HARWICH — Selectmen have agreed to appoint a wide-ranging local planning committee to craft a new local comprehensive plan for the town. The committee is expected to work with consultants in shaping a plan for defining the future of the community.
Voters in the May 2019 annual town meeting approved $200,000 to update the 2011 local comprehensive plan, which is supposed to be revisited every five years. Town Planner Charleen Greenhalgh said the plan is consistent with the Cape Cod Commission’s regional policy plan.
“In reality this would be a complete rewrite, as the elements of the RPP and the guidelines of the LCP were updated earlier this year,” she informed selectmen.
The commission calls for a local planning committee to be designated by the board of selectmen with the primary responsibility for development of, and any amendments to, the local comprehensive plan.
Greenhalgh said she is eager to prepare a request for proposals for services related to the plan, but the appointment of a committee is the first order of business.
The committee can be either the planning board or a specially designated committee, Greenhalgh said, although other local boards may and should participate in the planning process. The committee may also be designated with the primary responsibility for administering and overseeing implementation of the plan, she said.
“It has been my experience in other Cape communities that a LPC consisting of representatives from several boards/committees is the most advantageous form of committee. This allows for much more inclusive participation and fosters better communication with the town as a whole,” Greenhalgh said.
Greenhalgh recommended that the committee membership include representatives from the planning board, real estate and open space committee, conservation commission, board of health, water commission, housing committee or trust, historic district and historical commission, recreation and youth commission, waterways committee, youth services committee, traffic safety committee and chamber of commerce.
“The first iteration passed town meeting unanimously,” Selectman Donald Howell said. “It basically followed this footprint. I agree with Charleen.”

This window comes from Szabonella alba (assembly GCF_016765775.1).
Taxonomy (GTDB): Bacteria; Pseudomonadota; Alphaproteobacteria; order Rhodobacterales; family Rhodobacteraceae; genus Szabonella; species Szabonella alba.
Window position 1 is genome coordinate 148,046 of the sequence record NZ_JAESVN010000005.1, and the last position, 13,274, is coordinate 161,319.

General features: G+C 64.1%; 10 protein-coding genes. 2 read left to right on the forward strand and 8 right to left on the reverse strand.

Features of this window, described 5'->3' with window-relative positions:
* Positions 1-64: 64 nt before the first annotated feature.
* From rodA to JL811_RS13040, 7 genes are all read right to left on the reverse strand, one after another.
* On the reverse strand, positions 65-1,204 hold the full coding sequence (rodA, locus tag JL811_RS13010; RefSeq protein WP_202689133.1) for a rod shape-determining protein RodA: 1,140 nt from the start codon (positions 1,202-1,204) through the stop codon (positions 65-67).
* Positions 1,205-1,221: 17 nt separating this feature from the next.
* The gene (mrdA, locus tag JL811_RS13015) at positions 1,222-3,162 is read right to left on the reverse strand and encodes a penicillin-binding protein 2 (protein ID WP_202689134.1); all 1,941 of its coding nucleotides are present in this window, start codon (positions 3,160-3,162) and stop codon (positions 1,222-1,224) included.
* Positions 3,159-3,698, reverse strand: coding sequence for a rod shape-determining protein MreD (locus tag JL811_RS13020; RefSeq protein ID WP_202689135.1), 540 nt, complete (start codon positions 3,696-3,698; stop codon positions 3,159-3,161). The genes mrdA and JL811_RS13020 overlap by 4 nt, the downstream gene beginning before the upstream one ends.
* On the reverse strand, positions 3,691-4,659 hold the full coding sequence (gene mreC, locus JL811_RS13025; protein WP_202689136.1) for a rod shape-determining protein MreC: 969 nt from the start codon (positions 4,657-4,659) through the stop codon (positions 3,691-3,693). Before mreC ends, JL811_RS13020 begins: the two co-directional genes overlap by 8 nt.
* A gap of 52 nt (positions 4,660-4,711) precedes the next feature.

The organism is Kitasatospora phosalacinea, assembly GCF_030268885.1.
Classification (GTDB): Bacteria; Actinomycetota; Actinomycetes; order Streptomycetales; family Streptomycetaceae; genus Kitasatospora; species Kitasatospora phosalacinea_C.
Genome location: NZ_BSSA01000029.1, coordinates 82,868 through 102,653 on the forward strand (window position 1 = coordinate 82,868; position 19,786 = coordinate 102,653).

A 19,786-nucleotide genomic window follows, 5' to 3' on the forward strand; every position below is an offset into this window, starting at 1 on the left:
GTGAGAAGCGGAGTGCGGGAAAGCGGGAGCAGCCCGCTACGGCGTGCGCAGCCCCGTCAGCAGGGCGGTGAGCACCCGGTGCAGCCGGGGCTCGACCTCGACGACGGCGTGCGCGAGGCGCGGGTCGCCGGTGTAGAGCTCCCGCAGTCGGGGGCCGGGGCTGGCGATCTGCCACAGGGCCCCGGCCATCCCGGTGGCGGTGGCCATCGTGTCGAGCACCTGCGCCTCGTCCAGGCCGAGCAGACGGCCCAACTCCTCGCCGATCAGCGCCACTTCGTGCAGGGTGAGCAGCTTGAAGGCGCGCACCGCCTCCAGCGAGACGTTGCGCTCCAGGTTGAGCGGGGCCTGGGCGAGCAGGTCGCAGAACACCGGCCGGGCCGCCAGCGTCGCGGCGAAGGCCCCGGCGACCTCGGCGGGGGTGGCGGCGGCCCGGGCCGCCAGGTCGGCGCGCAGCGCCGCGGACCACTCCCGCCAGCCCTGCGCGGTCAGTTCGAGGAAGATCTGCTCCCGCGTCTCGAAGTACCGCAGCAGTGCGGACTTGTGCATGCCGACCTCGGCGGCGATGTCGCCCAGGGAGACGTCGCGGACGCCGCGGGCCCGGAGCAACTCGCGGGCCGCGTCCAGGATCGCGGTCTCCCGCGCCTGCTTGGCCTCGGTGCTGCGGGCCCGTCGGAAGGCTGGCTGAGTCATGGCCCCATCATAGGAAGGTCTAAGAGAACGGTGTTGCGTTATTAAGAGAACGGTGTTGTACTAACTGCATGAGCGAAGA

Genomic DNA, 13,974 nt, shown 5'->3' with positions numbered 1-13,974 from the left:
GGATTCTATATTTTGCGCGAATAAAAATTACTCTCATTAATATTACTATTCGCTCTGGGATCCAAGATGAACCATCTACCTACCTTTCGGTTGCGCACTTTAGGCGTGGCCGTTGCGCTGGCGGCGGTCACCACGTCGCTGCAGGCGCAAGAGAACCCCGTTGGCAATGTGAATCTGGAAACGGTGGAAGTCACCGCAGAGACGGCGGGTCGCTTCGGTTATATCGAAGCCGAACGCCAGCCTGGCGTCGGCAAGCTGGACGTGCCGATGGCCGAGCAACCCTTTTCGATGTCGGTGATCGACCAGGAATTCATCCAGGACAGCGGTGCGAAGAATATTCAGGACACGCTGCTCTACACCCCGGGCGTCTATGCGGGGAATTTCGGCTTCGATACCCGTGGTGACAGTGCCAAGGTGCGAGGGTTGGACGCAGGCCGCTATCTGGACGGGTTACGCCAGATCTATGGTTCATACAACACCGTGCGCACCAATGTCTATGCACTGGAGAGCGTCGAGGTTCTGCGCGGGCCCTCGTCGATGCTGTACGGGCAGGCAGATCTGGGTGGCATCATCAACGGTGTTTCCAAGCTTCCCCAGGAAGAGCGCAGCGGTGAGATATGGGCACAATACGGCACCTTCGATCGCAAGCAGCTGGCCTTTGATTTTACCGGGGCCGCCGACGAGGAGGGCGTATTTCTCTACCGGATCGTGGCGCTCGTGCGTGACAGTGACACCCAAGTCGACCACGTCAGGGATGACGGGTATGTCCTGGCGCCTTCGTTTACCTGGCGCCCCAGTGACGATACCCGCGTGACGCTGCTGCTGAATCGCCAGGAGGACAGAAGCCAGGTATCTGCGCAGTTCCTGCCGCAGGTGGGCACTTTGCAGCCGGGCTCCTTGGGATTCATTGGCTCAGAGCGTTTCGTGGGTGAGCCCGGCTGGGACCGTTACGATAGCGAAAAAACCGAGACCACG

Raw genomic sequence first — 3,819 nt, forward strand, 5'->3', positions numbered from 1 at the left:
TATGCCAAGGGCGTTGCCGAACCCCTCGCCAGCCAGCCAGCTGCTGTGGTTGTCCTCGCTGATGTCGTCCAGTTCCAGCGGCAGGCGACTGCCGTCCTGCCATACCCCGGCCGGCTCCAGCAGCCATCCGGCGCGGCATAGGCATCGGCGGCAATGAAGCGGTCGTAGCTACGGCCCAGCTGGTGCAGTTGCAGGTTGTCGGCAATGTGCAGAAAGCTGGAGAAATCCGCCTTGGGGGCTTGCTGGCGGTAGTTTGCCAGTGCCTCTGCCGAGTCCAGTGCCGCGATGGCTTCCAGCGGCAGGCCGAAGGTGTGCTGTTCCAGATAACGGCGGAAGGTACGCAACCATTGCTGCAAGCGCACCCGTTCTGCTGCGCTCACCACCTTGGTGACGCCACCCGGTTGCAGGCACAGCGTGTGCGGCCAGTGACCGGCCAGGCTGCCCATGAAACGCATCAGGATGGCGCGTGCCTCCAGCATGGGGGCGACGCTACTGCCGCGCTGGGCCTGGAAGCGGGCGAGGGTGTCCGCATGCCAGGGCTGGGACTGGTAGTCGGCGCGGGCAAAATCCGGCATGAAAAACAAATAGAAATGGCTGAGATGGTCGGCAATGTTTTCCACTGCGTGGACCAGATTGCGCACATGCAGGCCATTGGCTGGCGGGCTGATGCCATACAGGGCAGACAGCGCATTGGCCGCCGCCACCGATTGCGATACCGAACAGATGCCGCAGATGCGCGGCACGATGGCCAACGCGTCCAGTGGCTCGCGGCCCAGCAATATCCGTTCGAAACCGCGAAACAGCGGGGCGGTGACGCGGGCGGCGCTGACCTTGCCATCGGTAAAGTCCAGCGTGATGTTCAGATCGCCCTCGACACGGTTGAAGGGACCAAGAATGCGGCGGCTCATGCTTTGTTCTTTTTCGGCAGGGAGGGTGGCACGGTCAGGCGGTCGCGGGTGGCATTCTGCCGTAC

Howell said the last rewrite of the plan in 2011 was done just by the planning board, which changed the entire plan. Board of Selectmen Chairman Larry Ballantine added for this plan to be successful it needs wide participation due to issues facing the town such as wastewater and parking, among others.
Along with representation from 11 town boards and committees and a representative from the chamber of commerce, it was suggested there be representation from the community at large. Selectmen agreed to include three members from the general public, establishing a committee of 15 members.
Under state statute a local comprehensive plan also serves as the town’s master plan. According to the statute, “Such plan shall be a statement, through text, maps, illustrations or other forms of communication, that is designated to provide a basis for decision making regarding the long-term physical development of the municipality. The comprehensive plan shall be internally consistent in its policies, forecasts and standards.”
The plan should include growth and development goals and policy statements relating to land use, housing, economic development, natural and cultural resources, open space and recreation, services and facilities and transportation, as well as an implementation program. The plan also assists the town with potential grant opportunities.
Greenhalgh said several key elements of the plan are completed, including the comprehensive wastewater management plan; housing production plan (needs assessment); open space and recreation plan; and multi-hazard mitigation plan.